Three issues the Geese ladies want to complete the season sturdy


Monday night was insane for coach Kelly Graves and the ducks.

But despite the 79:59 home loss of Oregon No. 11 to Arizona No. 10, the program is selected to compete in the March Madness of the NCAA women’s tournament for the fifth consecutive year.

The Ducks (12-4, 9-4 Pac-12) were still 6th on the NET rankings Tuesday and 11th in this week’s Associated Press poll.

This season just feels different without fans and as a young team it’s about being the fourth best team in the Pac-12 after years of Final Four expectations.

Oregon is 0-4 against the three teams ahead of them in the standings – Stanford (17-2, 14-2), Arizona (12-2, 10-2) and UCLA (11-3, 9-3).

If the three-time reigning Pac-12 champions have hope of a four-peat, Oregon will almost certainly have to beat the fifth cardinal at Matthew Knight Arena next Monday and the eighth Bruins on February 19 in Los Angeles.

ESPN’s NCAA tournament bracket projection on Tuesday put the ducks in fourth place as starting number 4.

“It was just difficult. It was a challenge to find what would work with the group that we have. The group we have from week to week was different, ”said Graves. “We only have five league games left, but I’m confident we’ll find that. I really am.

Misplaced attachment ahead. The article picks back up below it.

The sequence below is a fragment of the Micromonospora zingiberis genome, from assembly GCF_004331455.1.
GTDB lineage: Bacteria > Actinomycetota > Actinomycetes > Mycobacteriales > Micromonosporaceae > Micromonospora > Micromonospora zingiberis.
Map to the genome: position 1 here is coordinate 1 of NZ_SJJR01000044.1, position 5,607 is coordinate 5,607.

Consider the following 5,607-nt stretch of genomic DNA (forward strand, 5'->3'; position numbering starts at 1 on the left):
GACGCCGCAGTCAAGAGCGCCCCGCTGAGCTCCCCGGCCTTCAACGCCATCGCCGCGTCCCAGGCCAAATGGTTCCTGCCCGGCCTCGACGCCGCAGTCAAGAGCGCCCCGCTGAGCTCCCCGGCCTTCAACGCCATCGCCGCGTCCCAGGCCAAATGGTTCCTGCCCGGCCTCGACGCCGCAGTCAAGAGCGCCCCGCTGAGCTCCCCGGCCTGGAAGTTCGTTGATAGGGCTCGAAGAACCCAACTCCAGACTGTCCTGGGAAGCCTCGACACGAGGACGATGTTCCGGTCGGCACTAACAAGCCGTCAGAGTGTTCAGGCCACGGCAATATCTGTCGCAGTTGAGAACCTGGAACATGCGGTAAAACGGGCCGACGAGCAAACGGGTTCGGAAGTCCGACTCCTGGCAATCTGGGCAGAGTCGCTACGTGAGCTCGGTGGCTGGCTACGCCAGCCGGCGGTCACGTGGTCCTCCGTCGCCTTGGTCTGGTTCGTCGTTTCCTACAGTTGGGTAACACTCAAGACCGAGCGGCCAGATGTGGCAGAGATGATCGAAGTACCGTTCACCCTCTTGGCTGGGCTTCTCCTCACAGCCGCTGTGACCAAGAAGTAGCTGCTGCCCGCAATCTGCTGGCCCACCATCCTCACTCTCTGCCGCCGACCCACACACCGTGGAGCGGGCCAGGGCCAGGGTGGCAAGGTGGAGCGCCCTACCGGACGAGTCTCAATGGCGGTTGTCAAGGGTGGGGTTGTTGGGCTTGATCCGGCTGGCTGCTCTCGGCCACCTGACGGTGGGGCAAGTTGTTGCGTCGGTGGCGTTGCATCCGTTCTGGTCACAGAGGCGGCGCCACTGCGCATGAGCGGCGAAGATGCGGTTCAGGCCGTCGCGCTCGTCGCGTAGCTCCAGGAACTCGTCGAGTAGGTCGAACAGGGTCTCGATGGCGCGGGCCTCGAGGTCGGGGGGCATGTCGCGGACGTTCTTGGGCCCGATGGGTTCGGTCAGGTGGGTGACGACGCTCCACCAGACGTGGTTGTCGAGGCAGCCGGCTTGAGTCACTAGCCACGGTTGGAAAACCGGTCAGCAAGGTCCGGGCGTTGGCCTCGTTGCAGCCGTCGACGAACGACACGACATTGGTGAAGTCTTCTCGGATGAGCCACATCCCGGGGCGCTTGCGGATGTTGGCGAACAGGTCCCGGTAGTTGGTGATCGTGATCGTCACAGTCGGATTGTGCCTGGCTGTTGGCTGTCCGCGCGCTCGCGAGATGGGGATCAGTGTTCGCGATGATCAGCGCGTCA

“That’s all I can do is believe in our group.”

Graves knew that Sabrina Ionescu, Ruthy Hebard, and Satou Sabally would be a difficult task even for the nation’s senior recruiting class.

That doesn’t mean the growing pain won’t hurt.

“It’s disappointing,” Graves said after being swept by the Wildcats. “I have no other words to say. Look, I am proud of our team. You played hard. They played hard until the end. We just didn’t play that well. “

Oregon can still cause matchup issues for most teams in March with a lead from Nyara Sabally (6-foot-5), Sedona Prince (6-7) and Lydia Giomi (6-6).

Despite losing 20 points, the Ducks had a 38-32 advantage over Arizona.

Sabally, Prince and Giomi scored a combined 33 points in 14v20 (70%).

When Sabally missed one game with an ankle injury and Prince missed five games with a leg injury, Graves claimed the Ducks would be fine if they were healthy and ready to lean on them in the postseason.

Sabally leads the team on points (12.5 points per game) and rebound (7.6 rebounds per game), and Prince has had double-digit results in all four games since returning to the starting line-up.

“They are a top 10 team,” Adia Barnes said of Oregon after winning Eugene for the first time as Arizona coach. “They’re in 11th place, but I think they’re better than that.”

Oregon's Sedona Prince, 32, is put under pressure Monday by Arizona's Cate Reese, 25, and Bendu Yeaney, 23, while Oregon's Erin Boley watches.

If the ducks are ready for a run this season, here are three areas that need immediate attention.


As soon as Ionescu stepped on campus, it was clear that she had chosen Oregon to lead the program to national notoriety.

What followed was a historic run that included two elite eight runs, the program’s first Final Four appearance, and deal with a national championship that was still ongoing due to the pandemic.